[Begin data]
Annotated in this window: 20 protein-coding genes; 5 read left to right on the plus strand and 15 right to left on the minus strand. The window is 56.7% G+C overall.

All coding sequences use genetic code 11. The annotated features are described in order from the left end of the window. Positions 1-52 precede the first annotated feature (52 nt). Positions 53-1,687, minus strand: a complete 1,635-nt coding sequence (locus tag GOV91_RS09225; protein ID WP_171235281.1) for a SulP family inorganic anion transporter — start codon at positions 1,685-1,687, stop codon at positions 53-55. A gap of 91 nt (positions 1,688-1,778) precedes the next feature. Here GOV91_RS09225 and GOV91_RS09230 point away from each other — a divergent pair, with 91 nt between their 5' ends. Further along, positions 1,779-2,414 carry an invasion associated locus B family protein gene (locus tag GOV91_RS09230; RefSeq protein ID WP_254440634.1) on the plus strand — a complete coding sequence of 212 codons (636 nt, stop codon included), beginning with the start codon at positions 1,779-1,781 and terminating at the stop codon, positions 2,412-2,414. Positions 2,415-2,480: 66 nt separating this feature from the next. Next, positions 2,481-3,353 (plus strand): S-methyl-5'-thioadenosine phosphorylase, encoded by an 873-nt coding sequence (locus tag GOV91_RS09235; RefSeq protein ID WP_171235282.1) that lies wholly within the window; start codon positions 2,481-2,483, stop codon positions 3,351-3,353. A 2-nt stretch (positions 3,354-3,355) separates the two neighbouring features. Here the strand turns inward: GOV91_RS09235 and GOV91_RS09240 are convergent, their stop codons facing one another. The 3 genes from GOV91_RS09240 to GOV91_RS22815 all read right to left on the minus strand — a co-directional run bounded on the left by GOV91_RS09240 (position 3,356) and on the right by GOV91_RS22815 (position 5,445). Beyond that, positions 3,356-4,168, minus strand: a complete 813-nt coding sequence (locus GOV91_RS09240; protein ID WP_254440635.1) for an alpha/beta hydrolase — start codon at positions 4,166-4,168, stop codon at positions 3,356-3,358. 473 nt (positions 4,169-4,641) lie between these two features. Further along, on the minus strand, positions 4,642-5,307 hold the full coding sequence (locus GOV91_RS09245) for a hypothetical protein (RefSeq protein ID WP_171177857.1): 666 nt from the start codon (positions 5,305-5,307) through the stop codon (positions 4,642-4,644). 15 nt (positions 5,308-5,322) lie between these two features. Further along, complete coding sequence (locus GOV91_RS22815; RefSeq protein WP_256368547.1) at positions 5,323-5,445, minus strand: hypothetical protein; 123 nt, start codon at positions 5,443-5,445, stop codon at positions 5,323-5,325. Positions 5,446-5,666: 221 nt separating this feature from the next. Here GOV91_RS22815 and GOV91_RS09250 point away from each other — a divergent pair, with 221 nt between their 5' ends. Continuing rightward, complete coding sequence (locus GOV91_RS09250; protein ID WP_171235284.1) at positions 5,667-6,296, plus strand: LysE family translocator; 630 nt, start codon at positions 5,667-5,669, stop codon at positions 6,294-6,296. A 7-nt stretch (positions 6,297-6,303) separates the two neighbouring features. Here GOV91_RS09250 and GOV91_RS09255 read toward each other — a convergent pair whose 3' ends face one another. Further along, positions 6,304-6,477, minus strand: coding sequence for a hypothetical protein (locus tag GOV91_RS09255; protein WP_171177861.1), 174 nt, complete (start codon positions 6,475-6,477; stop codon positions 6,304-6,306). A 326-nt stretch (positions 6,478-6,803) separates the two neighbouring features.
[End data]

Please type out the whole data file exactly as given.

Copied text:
Annotated in this window: 20 protein-coding genes; 5 read left to right on the plus strand and 15 right to left on the minus strand. The window is 56.7% G+C overall.

All coding sequences use genetic code 11. The annotated features are described in order from the left end of the window. Positions 1-52 precede the first annotated feature (52 nt). Positions 53-1,687, minus strand: a complete 1,635-nt coding sequence (locus tag GOV91_RS09225; protein ID WP_171235281.1) for a SulP family inorganic anion transporter — start codon at positions 1,685-1,687, stop codon at positions 53-55. A gap of 91 nt (positions 1,688-1,778) precedes the next feature. Here GOV91_RS09225 and GOV91_RS09230 point away from each other — a divergent pair, with 91 nt between their 5' ends. Further along, positions 1,779-2,414 carry an invasion associated locus B family protein gene (locus tag GOV91_RS09230; RefSeq protein ID WP_254440634.1) on the plus strand — a complete coding sequence of 212 codons (636 nt, stop codon included), beginning with the start codon at positions 1,779-1,781 and terminating at the stop codon, positions 2,412-2,414. Positions 2,415-2,480: 66 nt separating this feature from the next. Next, positions 2,481-3,353 (plus strand): S-methyl-5'-thioadenosine phosphorylase, encoded by an 873-nt coding sequence (locus tag GOV91_RS09235; RefSeq protein ID WP_171235282.1) that lies wholly within the window; start codon positions 2,481-2,483, stop codon positions 3,351-3,353. A 2-nt stretch (positions 3,354-3,355) separates the two neighbouring features. Here the strand turns inward: GOV91_RS09235 and GOV91_RS09240 are convergent, their stop codons facing one another. The 3 genes from GOV91_RS09240 to GOV91_RS22815 all read right to left on the minus strand — a co-directional run bounded on the left by GOV91_RS09240 (position 3,356) and on the right by GOV91_RS22815 (position 5,445). Beyond that, positions 3,356-4,168, minus strand: a complete 813-nt coding sequence (locus GOV91_RS09240; protein ID WP_254440635.1) for an alpha/beta hydrolase — start codon at positions 4,166-4,168, stop codon at positions 3,356-3,358. 473 nt (positions 4,169-4,641) lie between these two features. Further along, on the minus strand, positions 4,642-5,307 hold the full coding sequence (locus GOV91_RS09245) for a hypothetical protein (RefSeq protein ID WP_171177857.1): 666 nt from the start codon (positions 5,305-5,307) through the stop codon (positions 4,642-4,644). 15 nt (positions 5,308-5,322) lie between these two features. Further along, complete coding sequence (locus GOV91_RS22815; RefSeq protein WP_256368547.1) at positions 5,323-5,445, minus strand: hypothetical protein; 123 nt, start codon at positions 5,443-5,445, stop codon at positions 5,323-5,325. Positions 5,446-5,666: 221 nt separating this feature from the next. Here GOV91_RS22815 and GOV91_RS09250 point away from each other — a divergent pair, with 221 nt between their 5' ends. Continuing rightward, complete coding sequence (locus GOV91_RS09250; protein ID WP_171235284.1) at positions 5,667-6,296, plus strand: LysE family translocator; 630 nt, start codon at positions 5,667-5,669, stop codon at positions 6,294-6,296. A 7-nt stretch (positions 6,297-6,303) separates the two neighbouring features. Here GOV91_RS09250 and GOV91_RS09255 read toward each other — a convergent pair whose 3' ends face one another. Further along, positions 6,304-6,477, minus strand: coding sequence for a hypothetical protein (locus tag GOV91_RS09255; protein WP_171177861.1), 174 nt, complete (start codon positions 6,475-6,477; stop codon positions 6,304-6,306). A 326-nt stretch (positions 6,478-6,803) separates the two neighbouring features.